The Great Gatsby?Dreams?The Great Gatsby by F. Scott Fitzgerald, is a novel about the American Dream. In the Great Gatsby, the dream is that one can acquire happiness through wealth and power. To get his happiness Jay attempts to reacquire the love of his lost sweet heart, Daisy. The main problem with Jay’s dream is that Daisy is all ready married. Gatsby’s personal dream symbolizes the larger American Dream ?The pursuit of happiness?.
Jay Gatsby longs for the past. Surprisingly he devotes his adult life trying to recapture it and dies in its pursuit. In the past, Jay had a love affair with a young rich girl, Daisy. Daisy and Jay had fallen in love with each other in spite of knowing that they could not marry because of the difference in their social status. For the first time in Jay’s life he was truly happy. During their courtship, Jay was sent off to war. Upon returning from the war, Jay found out that Daisy had married a wealthy man by the name of Tom Buchannon. Jay then spends his life acquiring wealth to reach her economic standards, in hope that he can marry her and rekindle the happiness that he once had. His love for Daisy was impossible in society because he was at present a penniless young man without a past?he had no comfortable family standing behind him (156). Gatsby encounters his dream of love at this point of his life. He knew that at that time a relationship of love was impossible with Daisy due to his low social standing. Gatsby became determined to breach that gap between them in order to have a loving relationship with Daisy. He did reach the physical circumstances necessary to love her, but he had focused too much on money and power the previous five years of his life. He wanted his love with Daisy to flourish. Unfortunately, he had lost the ability to love. He no longer possessed moral integrity or the ability to handle a relationship. Society is often broken up into different social groups by their economic status. Those of lower classes believe that their problems will go away if they can gain enough wealth to reach the upper class. Many people believe that the American Dream is this joining of the upper class, and once reaching that point, not having to be concerned about money at all. The logic behind this is that being poor keeps people from being happy, and once you become rich, you do not have to struggle with the problems of life, and can therefore be happy. The Great Gatsby takes this belief, and shows its flaws through the lives of Jay, Tom and Daisy. In fact, all of the characters in the story are affected in some way by the lives of these three characters.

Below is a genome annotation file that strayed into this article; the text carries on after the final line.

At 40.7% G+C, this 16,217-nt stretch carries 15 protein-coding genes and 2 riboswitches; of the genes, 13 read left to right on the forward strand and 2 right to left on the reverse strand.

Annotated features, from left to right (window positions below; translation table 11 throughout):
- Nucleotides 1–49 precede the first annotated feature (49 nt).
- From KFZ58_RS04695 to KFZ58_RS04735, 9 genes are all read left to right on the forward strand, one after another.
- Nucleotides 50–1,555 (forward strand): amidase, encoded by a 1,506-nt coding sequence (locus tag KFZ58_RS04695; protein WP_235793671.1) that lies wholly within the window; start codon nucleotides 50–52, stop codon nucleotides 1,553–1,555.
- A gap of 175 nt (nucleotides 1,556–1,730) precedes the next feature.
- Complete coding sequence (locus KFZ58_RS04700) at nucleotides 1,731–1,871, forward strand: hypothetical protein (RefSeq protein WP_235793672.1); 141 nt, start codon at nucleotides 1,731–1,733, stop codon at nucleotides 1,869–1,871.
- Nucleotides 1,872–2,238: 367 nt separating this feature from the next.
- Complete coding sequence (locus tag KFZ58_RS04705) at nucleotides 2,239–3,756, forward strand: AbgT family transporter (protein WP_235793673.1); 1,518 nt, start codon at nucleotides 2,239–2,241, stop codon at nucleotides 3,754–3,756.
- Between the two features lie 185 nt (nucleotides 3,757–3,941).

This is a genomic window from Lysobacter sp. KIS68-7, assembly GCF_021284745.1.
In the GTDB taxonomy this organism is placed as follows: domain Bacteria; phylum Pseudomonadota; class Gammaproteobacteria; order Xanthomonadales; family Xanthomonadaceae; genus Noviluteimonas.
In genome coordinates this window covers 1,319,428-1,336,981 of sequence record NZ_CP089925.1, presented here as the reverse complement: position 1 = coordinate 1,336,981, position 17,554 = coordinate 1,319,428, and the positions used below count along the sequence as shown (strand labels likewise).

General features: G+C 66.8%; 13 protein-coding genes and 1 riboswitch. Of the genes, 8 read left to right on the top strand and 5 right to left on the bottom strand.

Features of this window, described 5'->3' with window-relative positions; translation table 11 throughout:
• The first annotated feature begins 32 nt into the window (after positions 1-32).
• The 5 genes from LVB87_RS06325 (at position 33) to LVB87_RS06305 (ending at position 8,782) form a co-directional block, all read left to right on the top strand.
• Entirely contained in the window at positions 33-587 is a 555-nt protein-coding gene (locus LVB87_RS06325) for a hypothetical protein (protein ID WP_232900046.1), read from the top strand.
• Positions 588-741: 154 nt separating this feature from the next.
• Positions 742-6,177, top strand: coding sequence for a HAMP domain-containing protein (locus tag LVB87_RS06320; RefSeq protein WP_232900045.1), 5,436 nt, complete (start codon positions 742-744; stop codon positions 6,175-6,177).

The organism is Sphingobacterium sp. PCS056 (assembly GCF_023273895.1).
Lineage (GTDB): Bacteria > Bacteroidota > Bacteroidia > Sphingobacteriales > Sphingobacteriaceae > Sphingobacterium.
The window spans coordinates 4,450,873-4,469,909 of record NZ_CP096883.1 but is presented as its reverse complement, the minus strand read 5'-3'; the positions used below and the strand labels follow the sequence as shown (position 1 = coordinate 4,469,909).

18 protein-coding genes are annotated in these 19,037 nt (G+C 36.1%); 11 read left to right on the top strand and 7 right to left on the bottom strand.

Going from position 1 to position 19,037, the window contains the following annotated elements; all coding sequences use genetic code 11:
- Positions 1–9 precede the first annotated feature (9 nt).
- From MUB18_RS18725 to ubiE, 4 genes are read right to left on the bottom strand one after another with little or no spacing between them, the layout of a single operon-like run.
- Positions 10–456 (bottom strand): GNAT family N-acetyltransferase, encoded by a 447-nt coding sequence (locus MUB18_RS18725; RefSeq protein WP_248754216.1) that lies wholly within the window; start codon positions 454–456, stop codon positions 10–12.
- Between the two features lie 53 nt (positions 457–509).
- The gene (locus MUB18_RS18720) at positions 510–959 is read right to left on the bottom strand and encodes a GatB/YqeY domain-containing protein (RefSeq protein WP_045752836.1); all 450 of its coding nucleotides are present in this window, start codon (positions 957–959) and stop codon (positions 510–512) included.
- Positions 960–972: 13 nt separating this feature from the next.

Gatsby makes becoming an upper class citizen his priority. The life of the upper class in turn, makes the acquisition of wealth their priority. Wealth becomes Jay’s vehicle in his quest for his primary goal, Daisy. In Gatsby’s rise to power morality is sacrificed in order to attain wealth. While the story does not go into great detail as to how Gatsby’s wealth was accumulated, it can easily be seen that his business ventures were shady at best. Gatsby’s dream was doomed to failure because of his lack of principles. This shows a major flaw of the American Dream philosophy, just like the get rich quick schemes of today, Jay is trying to buy Daisy’s love, not earn it. Nick attempts to tell Jay that his dream is pointless by saying that the past cannot be relived. Jay quickly told Nick, Yes you can, old sport. This shows the confidence that Jay has in fulfilling his American Dream, and his commitment to it.
Tom Buchanan, Daisy’s husband, was a man from an enormously wealthy family. Nick, described Tom’s physical attributes as having a hard mouth and a supercilious manner?arrogant eyes had established dominance over his face?always leaning aggressively forward?a cruel body?his speaking voice?added to the impression of fractiousness he conveyed (11). The wealth Tom has inherited causes him to become arrogant and condescending to others. Tom believed that